Saturday, November 15, 2008

Aldermen ring up $40K from circus

Some elephant ordinance has been in the news the past couple or so weeks. This Sun-Times article is a natural extension of that:
Feld Entertainment -- the producer of Ringling Brothers and Barnum & Bailey Circus -- is represented by lobbyist Timothy Dart, the brother of Cook County Sheriff Tom Dart. Timothy Dart, his wife, Jennifer, his law partner John Nicolay and their law firm, Nicolay & Dart, have contributed $13,100 to aldermen and their ward organizations since 2004, $4,000 of that to Finance Committee Chairman Edward M. Burke (14th), Illinois State Board of Elections records show.

Sources said Burke played a behind-the-scenes role in engineering the City Council delay.

Feld has given a total of $1,250 to the campaign funds of key alderman -- $750 to Burke and $500 to Cochran.

Universal Circus has made campaign contributions of $30,600, $18,000 of that to the 20th Ward Regular Democratic Organization now under Cochran's control.
Sometimes it pays to be on the right side I suppose. Then again should a legislator have to paid or rewarded for their stand? Maybe I'm just naieve.

More from this article about the ordinance:
Smith's proposal was watered down by aldermen scared off by the ridicule that followed Chicago's now-repealed ban on foie gras. Then it was delayed at last week's City Council meeting at the behest of Aldermen Willie Cochran (20th) and Emma Mitts (37th).

It's set for another vote this week -- on the day after Ringling Brothers and Barnum & Bailey Circus opens its two-week run at the United Center.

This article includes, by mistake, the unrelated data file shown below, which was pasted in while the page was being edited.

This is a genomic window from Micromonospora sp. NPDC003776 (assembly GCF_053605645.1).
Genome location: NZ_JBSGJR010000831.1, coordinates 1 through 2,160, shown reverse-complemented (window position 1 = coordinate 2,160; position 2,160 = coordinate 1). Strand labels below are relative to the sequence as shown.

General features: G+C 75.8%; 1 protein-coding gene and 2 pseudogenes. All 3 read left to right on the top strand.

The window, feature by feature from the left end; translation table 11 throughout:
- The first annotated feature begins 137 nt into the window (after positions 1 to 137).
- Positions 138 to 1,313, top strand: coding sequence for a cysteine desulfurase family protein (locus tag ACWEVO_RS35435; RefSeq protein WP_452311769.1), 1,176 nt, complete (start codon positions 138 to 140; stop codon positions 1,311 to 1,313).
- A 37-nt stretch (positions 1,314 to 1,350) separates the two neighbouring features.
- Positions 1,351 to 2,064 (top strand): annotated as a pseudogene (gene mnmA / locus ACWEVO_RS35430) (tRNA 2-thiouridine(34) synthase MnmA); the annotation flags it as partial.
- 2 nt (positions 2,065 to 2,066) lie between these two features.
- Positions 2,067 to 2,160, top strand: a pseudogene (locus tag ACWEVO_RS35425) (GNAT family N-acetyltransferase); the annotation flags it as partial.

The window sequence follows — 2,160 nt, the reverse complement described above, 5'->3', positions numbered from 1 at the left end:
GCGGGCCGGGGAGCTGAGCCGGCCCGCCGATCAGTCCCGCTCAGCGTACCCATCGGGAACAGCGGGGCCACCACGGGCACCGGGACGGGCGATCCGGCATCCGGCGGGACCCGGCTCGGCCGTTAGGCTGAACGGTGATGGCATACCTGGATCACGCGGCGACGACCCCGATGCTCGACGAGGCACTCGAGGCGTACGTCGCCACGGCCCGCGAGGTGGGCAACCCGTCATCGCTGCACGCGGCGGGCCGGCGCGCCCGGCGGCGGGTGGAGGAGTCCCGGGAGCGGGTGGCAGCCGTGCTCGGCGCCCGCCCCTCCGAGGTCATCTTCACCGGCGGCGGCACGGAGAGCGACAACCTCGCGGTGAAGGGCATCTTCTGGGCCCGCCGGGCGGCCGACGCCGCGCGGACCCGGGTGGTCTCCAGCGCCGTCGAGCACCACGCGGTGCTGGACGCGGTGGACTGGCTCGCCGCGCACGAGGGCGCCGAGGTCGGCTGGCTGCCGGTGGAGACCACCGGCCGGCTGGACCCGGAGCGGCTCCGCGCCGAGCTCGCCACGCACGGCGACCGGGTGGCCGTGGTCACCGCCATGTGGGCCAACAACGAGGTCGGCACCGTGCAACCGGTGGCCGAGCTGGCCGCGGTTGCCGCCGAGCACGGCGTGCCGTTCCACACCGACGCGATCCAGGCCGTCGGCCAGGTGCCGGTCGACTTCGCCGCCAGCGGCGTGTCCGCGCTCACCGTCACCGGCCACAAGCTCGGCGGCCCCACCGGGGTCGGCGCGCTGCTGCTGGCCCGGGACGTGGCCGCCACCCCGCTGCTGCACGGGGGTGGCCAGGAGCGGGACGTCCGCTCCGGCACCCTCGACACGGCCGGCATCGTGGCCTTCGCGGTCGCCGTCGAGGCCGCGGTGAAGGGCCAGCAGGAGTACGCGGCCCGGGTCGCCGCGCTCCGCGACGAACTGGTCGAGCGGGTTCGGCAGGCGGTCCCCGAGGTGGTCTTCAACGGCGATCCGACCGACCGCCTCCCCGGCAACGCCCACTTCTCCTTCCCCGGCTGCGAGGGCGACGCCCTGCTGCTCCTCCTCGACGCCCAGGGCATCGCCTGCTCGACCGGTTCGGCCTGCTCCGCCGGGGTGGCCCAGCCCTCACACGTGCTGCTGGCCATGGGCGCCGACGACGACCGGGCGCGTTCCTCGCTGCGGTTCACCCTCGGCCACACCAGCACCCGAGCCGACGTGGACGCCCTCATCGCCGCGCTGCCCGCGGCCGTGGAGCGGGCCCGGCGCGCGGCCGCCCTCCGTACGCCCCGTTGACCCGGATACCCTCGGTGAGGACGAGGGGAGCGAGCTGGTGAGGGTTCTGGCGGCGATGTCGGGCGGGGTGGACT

In delaying the vote, Cochran said he was concerned that a ban on the use of chains and restraining devices that Smith wants could end up depriving elephants of sleep and, as a result, endangering circus patrons.
"These are necessary tools for the humane and proper management and care of our elephants," Payne said of the tools Smith wants to ban. "They're integral to the care, transport and well-being of our animals. As the legislation is written, it would no longer allow us to perform in Chicago, which would be unfortunate. We want to play in the city of Chicago."
Oh this is just another half-baked ordinance. There are always two sides to the story.

I'm for the human treatment of animals, but I just called this half-baked because I'm not so sure if this was thought out. A lot of these ordinances like the big-box or the foie-gras ban it just seems like an attention getting.

Not too long ago over at Mechanics I blogged about a ban on ice-cream trucks in the 18th ward. The idea was that the alderman was concerned that there was some illegal transaction going on in these trucks. She didn't start an investigation or nothing she just decided it was better to ban ice cream trucks. It becomes a slippery slope after a while doesn't it?

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